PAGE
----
ECE 547/647: Security Engineering (UG/G) — This course surveys recent advances in Security Engineering, and provides examples drawn from recent research at UMASS and elsewhere. Security Engineering is a multi-disciplinary field combining technical aspects of Applied Cryptography, Computer Engineering, and Networking as well as issues from Psychology, Sociology, Policy and Economics. Several guest lectures will be presented by experts in these disciplines. The graduate version 647 will involve a more extensive and sophisticated project while the undergraduate version 547 will be more of a survey course with an implementation project.
ECE 544/644: Trustworthy Computing (UG/G) — The Internet age of universal electronic connectivity is vital for every aspect of our lives and our economy. It enables businesses, transportation, electronic banking, health records, as well as entertainment. To maintain the integrity of the Internet, it is vital to protect and defend this infrastructure from malicious viruses, worms, eavesdropping, electronic fraud, denial-of-service attacks etc. In this course we introduce the fundamentals of network security as well as provide a practical survey of network security applications and standards as implemented on the Internet and for corporate networks.
ECE 556/656: Introduction to Cryptography (UG/G) — A course on the theory and practice of cryptography. The main focus is on how crypto algorithms and protocols work, and how they can be applied in the real world. The topics to be covered include: Stream ciphers and pseudo-random number generators; Symmetric ciphers: Data Encryption Standard (DES) and Advanced Encryption Standard (AES); Public-key cryptography; Asymmetric algorithms: RSA, ElGamal and Elliptic curves; Digital signatures and Message Authentication codes; Hash functions, security services and key distribution; Side-channel attacks on cryptographic systems.
ECE 591CF: Cybersecurity Lecture Series — This course is a one-credit seminar on security research across departments at UMass. Each presentation will cover an active research topic at UMass in a way that assumes only a basic background in security. External speakers may also be invited. Note that this course is not intended to be an introduction to cybersecurity, and will not teach the fundamentals of security in a way that would be useful as a foundation for future security coursework. The intended audience is graduate and advanced undergraduate students, as well as faculty. Meets with CS/MATH 591CF. May be taken repeatedly for credit up to 2 times. This course does not count toward any requirements for the EE or CSE major or minor.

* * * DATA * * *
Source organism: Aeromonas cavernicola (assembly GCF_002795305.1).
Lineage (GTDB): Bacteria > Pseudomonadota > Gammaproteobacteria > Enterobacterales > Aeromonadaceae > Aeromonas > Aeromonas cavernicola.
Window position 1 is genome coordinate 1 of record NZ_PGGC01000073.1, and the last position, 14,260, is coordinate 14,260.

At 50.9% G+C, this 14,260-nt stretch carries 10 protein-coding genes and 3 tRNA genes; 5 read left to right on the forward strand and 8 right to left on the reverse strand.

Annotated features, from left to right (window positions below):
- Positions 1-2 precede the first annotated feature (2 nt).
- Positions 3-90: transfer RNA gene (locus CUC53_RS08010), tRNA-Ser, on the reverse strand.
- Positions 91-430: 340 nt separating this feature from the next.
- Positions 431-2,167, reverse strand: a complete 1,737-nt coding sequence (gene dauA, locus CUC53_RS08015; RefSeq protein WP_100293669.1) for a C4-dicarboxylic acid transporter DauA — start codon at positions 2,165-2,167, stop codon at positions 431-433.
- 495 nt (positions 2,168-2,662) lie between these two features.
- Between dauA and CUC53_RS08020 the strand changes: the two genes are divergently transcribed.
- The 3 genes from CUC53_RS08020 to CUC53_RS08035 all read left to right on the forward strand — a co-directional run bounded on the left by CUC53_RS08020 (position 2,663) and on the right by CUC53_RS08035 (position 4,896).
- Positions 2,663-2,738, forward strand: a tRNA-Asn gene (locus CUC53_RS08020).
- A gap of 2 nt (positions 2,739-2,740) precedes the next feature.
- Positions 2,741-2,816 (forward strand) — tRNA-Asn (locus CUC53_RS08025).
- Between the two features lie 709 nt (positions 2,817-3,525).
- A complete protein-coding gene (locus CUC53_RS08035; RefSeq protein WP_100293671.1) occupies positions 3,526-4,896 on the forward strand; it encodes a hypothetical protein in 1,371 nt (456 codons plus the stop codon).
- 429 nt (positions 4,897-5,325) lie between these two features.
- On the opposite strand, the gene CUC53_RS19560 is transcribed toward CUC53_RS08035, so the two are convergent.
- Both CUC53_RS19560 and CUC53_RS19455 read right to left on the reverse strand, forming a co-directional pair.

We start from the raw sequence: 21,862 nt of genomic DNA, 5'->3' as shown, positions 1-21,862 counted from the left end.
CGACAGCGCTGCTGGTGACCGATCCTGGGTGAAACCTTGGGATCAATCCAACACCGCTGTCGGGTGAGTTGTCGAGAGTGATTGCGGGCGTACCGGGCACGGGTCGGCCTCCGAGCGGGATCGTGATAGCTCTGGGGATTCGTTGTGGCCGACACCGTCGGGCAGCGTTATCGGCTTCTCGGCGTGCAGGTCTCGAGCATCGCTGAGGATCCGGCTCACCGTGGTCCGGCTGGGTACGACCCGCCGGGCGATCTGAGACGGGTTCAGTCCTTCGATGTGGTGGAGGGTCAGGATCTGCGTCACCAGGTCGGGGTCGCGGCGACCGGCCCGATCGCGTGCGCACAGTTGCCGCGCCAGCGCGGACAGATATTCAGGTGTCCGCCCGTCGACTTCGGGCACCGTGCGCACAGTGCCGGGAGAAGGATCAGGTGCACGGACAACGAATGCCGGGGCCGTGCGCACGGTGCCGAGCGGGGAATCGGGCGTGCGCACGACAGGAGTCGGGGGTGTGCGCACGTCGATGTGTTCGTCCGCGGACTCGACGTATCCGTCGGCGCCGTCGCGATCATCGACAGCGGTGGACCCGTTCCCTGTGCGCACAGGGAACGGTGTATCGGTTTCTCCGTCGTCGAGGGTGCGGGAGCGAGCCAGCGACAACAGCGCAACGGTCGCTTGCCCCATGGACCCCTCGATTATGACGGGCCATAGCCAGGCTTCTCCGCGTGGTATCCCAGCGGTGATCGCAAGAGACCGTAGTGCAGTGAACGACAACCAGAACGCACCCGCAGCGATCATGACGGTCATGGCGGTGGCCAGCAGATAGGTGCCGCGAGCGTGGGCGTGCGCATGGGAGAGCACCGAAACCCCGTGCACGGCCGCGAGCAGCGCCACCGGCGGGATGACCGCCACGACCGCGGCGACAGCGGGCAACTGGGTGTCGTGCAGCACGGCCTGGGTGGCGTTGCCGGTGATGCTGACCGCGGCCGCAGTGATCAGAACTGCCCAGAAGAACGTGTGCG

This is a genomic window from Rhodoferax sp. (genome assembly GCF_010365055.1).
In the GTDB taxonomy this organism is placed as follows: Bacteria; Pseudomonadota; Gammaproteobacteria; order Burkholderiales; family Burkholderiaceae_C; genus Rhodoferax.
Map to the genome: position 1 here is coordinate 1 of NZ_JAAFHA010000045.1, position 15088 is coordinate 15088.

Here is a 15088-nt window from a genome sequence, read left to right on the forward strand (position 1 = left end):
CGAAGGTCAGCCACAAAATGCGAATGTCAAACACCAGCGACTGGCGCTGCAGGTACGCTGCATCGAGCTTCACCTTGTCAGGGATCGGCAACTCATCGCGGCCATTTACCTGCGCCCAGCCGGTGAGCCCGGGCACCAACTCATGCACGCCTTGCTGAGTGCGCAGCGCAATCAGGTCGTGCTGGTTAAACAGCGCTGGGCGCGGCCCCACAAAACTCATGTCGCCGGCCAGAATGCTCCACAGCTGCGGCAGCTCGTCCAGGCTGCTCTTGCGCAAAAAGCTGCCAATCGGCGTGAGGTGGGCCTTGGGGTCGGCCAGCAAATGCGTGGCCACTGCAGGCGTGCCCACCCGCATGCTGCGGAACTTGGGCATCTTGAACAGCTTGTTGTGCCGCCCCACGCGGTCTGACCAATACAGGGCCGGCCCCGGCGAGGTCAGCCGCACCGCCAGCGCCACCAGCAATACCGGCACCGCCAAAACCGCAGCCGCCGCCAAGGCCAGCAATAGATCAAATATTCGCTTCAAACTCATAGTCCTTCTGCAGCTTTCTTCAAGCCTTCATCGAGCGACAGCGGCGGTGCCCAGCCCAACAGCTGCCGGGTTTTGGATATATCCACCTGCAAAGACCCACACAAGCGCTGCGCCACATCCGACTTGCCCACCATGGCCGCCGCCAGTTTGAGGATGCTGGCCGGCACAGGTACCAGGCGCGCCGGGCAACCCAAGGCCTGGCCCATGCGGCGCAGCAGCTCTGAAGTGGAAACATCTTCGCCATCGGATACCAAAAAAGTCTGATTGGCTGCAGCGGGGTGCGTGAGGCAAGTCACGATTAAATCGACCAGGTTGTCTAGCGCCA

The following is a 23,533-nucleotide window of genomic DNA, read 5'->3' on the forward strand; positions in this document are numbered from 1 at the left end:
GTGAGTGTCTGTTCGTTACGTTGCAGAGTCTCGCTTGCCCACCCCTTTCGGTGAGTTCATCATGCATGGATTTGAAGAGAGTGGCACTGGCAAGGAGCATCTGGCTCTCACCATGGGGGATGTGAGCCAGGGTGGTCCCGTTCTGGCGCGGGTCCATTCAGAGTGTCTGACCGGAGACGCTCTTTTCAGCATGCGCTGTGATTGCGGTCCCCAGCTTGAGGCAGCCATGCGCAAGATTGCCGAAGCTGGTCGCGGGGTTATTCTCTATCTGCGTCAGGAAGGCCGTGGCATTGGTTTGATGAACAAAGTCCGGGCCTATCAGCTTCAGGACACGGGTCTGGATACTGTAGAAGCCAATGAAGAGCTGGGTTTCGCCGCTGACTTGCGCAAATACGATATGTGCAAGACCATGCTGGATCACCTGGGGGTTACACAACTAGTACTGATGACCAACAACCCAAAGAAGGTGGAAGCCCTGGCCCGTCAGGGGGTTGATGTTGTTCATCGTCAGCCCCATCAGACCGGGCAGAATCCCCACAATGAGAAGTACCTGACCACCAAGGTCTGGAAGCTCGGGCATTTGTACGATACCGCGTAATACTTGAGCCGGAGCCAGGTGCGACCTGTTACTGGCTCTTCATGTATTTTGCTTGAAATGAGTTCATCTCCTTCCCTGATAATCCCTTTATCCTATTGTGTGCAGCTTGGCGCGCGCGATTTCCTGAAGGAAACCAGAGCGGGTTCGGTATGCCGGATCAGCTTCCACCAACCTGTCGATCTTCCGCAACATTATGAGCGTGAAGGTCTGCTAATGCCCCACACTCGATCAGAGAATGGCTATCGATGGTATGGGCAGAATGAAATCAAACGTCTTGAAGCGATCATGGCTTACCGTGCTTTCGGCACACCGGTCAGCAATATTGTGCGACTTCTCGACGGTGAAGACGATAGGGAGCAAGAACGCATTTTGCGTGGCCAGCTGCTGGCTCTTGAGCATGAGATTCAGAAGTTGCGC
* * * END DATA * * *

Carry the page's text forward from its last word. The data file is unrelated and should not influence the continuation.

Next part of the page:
ECE 396F/696F: Embedded Capture the Flag (UG/G) — MITRE's eCTF (embedded capture-the-flag) is an embedded security competition that puts participants through the experience of trying to create a secure system and then learning from their mistakes. The main target is a real physical embedded device, which opens the scope of the challenge to include physical/proximal access attacks. The eCTF is a two-phase competition with attack and defense components. In the first phase, competitors design and implement a secure system based on a set of challenge requirements. The second phase involves analyzing and attacking the other teams’ designs.
ECE 371: Introduction to Security Engineering (UG) with Lab and Honors section — This novel course presents an introduction to the topic of security engineering by building on analytical and experimental computer engineering techniques, and then applying them to security problems. Security is playing an increasing role in computer engineering and society at large. Security engineering crosses several disciplines of computer engineering including hardware, software, cryptography, experimental methods as well as broader topics such as management, economics, risk analysis, policy and human factors. A junior-level course in security engineering provides early exposure to these topics, giving an example of the value and techniques of multi-disciplinary study. It also provides an exciting and motivating topic for students of all backgrounds with a very compelling career path. The Honors section 371H focuses on Machine Learning security issues.